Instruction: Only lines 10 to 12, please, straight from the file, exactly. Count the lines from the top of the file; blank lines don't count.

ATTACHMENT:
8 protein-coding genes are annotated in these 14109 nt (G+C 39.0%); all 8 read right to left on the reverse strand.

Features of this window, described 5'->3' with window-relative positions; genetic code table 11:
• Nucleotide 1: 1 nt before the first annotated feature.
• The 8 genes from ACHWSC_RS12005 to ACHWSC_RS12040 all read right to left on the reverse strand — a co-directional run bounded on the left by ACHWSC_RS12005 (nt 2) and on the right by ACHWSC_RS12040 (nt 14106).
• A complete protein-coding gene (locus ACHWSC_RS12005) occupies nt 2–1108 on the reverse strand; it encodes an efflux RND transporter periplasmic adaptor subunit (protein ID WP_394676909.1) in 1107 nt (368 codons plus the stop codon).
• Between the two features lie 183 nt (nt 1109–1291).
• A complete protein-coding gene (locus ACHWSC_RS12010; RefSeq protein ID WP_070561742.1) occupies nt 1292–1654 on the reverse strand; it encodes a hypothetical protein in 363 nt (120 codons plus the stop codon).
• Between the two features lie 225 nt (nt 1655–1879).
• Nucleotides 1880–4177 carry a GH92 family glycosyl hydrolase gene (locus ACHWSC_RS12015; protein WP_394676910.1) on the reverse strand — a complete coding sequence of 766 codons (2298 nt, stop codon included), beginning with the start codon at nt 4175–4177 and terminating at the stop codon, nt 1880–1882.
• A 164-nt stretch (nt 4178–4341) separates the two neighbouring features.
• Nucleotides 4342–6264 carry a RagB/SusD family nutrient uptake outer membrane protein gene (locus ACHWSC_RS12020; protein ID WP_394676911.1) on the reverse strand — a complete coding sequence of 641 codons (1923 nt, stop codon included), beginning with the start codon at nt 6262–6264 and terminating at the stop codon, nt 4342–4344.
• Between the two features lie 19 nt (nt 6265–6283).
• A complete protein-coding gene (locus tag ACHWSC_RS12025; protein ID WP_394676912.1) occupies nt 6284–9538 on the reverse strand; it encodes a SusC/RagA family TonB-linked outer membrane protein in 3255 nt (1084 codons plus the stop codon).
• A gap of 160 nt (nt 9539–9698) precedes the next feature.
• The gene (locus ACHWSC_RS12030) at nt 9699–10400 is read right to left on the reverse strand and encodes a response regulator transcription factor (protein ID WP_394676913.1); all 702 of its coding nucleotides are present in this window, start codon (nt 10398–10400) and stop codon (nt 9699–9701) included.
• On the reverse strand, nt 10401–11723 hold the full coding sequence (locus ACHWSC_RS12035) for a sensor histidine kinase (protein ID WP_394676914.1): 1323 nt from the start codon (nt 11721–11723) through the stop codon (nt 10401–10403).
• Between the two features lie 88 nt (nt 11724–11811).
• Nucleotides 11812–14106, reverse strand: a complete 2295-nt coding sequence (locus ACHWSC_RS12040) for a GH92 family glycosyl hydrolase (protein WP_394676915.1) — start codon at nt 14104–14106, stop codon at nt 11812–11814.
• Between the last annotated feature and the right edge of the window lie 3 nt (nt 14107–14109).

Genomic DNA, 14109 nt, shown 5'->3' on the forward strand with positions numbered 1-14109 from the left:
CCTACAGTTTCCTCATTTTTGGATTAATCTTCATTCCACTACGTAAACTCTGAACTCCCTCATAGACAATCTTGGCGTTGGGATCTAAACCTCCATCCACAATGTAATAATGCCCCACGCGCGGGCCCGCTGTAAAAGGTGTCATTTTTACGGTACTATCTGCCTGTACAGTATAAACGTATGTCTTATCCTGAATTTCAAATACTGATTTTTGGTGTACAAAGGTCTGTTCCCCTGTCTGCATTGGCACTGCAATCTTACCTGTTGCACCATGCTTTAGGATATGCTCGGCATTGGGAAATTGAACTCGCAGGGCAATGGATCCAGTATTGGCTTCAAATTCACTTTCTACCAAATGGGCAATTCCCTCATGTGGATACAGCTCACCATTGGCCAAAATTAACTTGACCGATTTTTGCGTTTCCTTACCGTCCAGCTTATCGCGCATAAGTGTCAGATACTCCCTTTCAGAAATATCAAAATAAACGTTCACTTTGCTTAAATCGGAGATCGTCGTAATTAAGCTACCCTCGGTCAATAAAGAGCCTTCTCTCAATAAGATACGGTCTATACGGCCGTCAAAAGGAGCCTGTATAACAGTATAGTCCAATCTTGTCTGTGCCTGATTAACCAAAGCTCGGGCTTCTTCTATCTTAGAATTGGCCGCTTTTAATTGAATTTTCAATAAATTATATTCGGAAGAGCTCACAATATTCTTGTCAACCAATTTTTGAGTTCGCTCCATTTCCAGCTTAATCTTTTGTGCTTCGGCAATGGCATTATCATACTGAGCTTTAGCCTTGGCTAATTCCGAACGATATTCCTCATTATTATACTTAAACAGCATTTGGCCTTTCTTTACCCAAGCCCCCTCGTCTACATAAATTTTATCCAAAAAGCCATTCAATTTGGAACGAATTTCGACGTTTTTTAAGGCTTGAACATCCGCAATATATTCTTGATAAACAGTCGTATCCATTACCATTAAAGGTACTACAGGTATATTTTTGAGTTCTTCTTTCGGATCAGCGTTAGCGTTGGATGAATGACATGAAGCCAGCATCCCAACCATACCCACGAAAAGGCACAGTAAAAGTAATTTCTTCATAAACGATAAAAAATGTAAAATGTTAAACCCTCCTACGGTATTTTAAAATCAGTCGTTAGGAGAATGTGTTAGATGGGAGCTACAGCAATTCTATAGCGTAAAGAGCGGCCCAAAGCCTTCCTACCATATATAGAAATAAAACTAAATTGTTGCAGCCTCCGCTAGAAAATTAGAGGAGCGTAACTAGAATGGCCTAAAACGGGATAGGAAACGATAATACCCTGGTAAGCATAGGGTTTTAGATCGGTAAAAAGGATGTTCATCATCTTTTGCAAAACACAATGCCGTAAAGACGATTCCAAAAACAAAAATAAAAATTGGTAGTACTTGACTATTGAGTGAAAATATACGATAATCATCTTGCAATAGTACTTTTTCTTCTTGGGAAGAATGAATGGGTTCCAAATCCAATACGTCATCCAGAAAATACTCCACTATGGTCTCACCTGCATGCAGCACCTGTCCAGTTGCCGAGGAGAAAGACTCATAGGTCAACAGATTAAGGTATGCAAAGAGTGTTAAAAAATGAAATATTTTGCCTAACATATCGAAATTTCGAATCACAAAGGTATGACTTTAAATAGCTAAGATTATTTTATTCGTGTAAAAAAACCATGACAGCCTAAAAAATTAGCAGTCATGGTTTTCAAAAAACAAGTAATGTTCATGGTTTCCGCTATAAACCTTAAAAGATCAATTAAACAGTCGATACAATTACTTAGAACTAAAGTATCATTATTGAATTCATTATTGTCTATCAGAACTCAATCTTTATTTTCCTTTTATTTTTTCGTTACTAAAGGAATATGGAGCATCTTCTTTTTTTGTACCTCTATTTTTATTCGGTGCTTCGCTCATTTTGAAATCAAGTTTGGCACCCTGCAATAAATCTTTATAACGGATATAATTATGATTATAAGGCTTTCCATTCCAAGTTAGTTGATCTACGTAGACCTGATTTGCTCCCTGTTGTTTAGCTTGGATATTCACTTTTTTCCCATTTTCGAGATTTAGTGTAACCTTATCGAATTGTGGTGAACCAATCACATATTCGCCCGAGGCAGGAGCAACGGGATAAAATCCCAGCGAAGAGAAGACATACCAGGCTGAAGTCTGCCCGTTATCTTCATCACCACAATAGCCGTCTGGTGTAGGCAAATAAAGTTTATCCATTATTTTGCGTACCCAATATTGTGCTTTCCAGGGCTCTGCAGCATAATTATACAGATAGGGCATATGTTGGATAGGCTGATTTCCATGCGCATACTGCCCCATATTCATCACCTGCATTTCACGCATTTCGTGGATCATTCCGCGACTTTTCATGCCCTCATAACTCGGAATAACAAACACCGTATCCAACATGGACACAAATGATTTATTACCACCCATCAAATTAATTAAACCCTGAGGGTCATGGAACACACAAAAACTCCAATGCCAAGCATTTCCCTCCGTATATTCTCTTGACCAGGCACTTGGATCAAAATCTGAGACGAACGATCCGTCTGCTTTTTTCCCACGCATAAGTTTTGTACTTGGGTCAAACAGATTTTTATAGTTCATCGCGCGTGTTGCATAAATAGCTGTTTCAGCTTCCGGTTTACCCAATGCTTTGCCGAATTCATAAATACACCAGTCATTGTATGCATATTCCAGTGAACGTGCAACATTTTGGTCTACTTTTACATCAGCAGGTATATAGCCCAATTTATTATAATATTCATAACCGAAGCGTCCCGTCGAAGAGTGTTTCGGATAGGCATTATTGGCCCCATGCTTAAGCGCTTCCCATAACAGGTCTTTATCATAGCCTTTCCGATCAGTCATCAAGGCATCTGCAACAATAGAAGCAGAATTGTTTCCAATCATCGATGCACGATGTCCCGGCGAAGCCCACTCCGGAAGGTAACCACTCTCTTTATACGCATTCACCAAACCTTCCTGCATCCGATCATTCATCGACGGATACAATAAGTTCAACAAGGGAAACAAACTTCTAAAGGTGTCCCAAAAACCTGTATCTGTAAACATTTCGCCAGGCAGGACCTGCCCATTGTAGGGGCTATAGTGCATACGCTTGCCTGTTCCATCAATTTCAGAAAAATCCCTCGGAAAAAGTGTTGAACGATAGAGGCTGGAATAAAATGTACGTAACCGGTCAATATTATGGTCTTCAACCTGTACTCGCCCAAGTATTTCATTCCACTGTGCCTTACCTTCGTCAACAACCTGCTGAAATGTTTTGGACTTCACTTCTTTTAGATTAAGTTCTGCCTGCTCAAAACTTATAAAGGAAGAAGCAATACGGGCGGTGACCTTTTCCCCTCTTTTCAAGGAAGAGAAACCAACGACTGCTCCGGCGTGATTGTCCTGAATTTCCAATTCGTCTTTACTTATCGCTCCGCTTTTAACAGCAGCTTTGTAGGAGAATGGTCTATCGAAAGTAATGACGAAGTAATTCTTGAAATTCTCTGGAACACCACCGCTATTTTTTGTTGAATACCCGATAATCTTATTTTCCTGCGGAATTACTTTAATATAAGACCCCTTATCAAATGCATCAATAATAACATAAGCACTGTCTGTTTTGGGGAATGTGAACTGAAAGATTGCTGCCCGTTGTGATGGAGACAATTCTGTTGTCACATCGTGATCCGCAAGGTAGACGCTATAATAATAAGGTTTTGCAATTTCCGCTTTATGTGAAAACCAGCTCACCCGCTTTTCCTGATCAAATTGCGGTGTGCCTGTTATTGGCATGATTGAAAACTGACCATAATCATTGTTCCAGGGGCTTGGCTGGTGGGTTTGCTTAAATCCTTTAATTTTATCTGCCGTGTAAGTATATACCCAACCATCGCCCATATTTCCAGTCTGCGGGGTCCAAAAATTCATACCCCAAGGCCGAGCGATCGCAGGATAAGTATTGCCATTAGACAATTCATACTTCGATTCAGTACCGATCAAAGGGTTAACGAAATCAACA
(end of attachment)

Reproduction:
• A 164-nt stretch (nt 4178–4341) separates the two neighbouring features.
• Nucleotides 4342–6264 carry a RagB/SusD family nutrient uptake outer membrane protein gene (locus ACHWSC_RS12020; protein ID WP_394676911.1) on the reverse strand — a complete coding sequence of 641 codons (1923 nt, stop codon included), beginning with the start codon at nt 6262–6264 and terminating at the stop codon, nt 4342–4344.
• Between the two features lie 19 nt (nt 6265–6283).